Five explanations and solutions to procrastination

Five explanations and solutions to procrastination

Procrastination – “The action of delaying or postponing something”
Procrastination – “The action of delaying or postponing something”

I am an amazing procrastinator. It’s taken me a week to pen the first draft of this blog post. Why? I’ve been settling into a new job, true but it’s not that. I’ve made myself find other things to do. Why? I don’t know. I always enjoy writing blog posts and working on my stories.  I don’t know why I procrastinate but I know that it’s a trait many writers share and that it’s annoying both for the writer and those waiting for his/her work.

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Five reasons why we procrastinate.

1) Fear. Many people would rather procrastinate than complete their task. This is because they’re scared that they can’t do said task or scared of failing.  Nobody likes failing and too much procrastination is a guarantee of failure. Can you see the problem here?  I find first drafts particularly discouraging. What if the next draft isn’t any better? What if the story isn’t good enough?  What if I run out of ideas?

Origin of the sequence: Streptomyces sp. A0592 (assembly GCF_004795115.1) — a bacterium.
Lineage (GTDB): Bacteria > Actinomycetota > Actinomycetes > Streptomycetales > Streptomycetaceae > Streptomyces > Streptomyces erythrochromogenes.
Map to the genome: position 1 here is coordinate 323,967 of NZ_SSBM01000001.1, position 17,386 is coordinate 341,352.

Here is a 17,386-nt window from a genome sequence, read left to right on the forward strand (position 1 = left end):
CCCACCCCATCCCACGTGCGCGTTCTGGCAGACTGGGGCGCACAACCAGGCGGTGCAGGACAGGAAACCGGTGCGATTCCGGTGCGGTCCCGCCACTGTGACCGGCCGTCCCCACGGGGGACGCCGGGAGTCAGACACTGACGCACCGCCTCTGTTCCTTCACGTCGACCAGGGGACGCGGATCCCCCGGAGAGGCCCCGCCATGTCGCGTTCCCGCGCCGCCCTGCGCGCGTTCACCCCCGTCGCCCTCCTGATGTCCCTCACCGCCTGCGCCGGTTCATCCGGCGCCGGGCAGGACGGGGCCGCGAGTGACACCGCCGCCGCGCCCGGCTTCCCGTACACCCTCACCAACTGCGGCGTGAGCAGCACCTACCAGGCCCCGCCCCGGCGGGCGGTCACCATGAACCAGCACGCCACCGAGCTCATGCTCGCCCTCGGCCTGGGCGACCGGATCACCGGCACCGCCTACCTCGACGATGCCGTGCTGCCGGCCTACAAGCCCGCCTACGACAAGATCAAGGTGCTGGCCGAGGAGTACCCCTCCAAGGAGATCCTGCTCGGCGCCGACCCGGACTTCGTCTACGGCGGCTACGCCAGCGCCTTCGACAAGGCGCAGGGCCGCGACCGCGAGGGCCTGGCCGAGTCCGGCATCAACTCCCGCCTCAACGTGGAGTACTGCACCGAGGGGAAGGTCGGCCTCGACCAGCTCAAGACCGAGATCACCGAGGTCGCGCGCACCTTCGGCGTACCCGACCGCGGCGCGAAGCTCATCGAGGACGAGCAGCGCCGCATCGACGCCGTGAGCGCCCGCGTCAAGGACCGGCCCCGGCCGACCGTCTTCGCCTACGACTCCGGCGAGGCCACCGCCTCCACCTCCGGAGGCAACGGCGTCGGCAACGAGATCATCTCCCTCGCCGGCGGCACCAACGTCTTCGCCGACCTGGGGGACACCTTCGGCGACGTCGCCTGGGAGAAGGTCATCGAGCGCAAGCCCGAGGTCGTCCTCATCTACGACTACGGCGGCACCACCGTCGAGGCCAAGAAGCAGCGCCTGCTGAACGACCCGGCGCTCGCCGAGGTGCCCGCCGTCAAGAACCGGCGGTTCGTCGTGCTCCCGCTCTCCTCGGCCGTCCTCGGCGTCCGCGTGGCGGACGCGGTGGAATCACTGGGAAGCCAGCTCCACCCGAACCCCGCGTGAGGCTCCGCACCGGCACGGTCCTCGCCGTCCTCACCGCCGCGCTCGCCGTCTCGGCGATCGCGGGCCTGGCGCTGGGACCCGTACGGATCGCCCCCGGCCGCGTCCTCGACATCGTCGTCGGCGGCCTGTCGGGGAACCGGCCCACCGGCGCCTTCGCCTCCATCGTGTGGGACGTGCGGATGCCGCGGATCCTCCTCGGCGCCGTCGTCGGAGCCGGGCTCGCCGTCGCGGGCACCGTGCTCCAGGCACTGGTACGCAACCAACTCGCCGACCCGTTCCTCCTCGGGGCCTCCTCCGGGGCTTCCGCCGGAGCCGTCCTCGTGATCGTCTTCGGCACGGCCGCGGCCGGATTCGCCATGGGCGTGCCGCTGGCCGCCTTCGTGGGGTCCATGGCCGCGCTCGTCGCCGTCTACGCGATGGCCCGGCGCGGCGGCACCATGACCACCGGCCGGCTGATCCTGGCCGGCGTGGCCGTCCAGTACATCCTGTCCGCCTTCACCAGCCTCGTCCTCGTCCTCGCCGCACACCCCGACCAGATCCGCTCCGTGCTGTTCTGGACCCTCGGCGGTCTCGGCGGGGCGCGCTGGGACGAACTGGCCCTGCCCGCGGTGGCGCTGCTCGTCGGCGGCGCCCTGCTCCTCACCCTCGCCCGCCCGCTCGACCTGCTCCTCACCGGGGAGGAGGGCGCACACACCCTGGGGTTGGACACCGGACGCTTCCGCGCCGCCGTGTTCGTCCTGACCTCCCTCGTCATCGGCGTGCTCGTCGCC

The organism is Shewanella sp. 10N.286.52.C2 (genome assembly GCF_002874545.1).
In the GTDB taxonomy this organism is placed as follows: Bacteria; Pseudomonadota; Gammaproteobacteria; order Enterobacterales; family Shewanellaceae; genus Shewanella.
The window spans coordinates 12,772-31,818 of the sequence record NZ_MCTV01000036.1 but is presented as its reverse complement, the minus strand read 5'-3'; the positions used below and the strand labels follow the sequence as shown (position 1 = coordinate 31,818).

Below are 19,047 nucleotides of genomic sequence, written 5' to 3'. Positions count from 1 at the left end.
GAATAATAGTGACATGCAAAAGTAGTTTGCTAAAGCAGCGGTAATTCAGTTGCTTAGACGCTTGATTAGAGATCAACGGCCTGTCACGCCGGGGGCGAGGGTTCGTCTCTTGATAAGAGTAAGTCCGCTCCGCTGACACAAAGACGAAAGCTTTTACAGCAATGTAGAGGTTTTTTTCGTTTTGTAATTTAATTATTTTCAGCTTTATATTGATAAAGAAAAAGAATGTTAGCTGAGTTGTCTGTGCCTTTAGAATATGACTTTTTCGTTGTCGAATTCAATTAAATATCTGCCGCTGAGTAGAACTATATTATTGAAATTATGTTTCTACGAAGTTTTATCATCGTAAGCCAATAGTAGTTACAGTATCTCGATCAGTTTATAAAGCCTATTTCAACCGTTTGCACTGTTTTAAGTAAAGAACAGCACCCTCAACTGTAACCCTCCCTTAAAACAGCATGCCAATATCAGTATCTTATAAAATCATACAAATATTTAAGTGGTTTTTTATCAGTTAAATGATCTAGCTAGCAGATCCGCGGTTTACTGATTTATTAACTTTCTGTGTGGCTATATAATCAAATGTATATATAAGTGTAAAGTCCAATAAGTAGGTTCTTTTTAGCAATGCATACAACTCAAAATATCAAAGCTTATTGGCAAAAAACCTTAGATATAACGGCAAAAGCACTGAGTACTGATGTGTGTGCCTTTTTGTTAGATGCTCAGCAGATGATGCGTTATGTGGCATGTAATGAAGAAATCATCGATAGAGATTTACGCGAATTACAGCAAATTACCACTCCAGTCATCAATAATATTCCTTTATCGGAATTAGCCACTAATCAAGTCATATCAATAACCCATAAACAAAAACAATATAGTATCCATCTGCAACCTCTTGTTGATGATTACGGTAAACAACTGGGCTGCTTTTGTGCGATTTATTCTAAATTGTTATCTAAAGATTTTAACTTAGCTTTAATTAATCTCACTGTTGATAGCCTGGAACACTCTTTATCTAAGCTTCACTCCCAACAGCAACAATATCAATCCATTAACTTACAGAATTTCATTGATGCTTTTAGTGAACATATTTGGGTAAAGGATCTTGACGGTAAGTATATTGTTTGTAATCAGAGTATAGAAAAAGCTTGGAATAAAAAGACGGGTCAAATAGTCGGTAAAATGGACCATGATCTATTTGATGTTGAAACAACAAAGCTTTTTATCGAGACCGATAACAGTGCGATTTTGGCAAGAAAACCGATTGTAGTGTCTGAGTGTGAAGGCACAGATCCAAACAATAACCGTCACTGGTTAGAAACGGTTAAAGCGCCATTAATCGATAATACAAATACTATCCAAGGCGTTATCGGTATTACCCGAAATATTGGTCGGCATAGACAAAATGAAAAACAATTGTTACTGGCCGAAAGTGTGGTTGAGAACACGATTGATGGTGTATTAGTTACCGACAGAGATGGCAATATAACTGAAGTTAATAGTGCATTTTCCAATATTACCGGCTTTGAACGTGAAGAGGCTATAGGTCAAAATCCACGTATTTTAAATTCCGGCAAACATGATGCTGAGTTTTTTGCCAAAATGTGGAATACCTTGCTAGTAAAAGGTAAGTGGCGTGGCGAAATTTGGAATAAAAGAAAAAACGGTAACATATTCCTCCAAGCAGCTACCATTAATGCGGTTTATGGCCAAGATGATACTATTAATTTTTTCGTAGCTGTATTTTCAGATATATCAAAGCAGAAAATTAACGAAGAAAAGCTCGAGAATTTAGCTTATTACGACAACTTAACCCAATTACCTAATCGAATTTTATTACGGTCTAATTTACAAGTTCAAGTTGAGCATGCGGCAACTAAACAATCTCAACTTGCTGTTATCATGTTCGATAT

2) Perfection. Have you heard of the cliché “100% effort”? If someone doesn’t think they’ll complete the task to the best of their ability they may not even attempt it. Similar to this, if someone thinks they’ll complete the work to the best standard then they’ll they may worry that all pieces of work have to be to this quality. Either way they may turn to procrastination.

3) It sometimes works. For some people procrastination is a good system of getting their work completed, albeit a system they don’t enjoy. They wait until the last possible moment before starting work. They then motivate themselves (through fear) and complete the task.  Some people work well under pressure but hate the procrastinating beforehand. This period of time, before the work starts, is sometimes called the dark playground. The procrastinator completes leisure activities that would normally be fun but due to the approaching deadline, only produce guilt. An example of a writer who does this is Russell T Davis the former lead writer and producer of Doctor Who series one to four. (He talks about this in his book Doctor Who The Writer’s Tale. If you haven’t’ read it, please do. It’s a fascinating look at the mind of a writer and it gives you a peek at how Doctor Who scripts are made)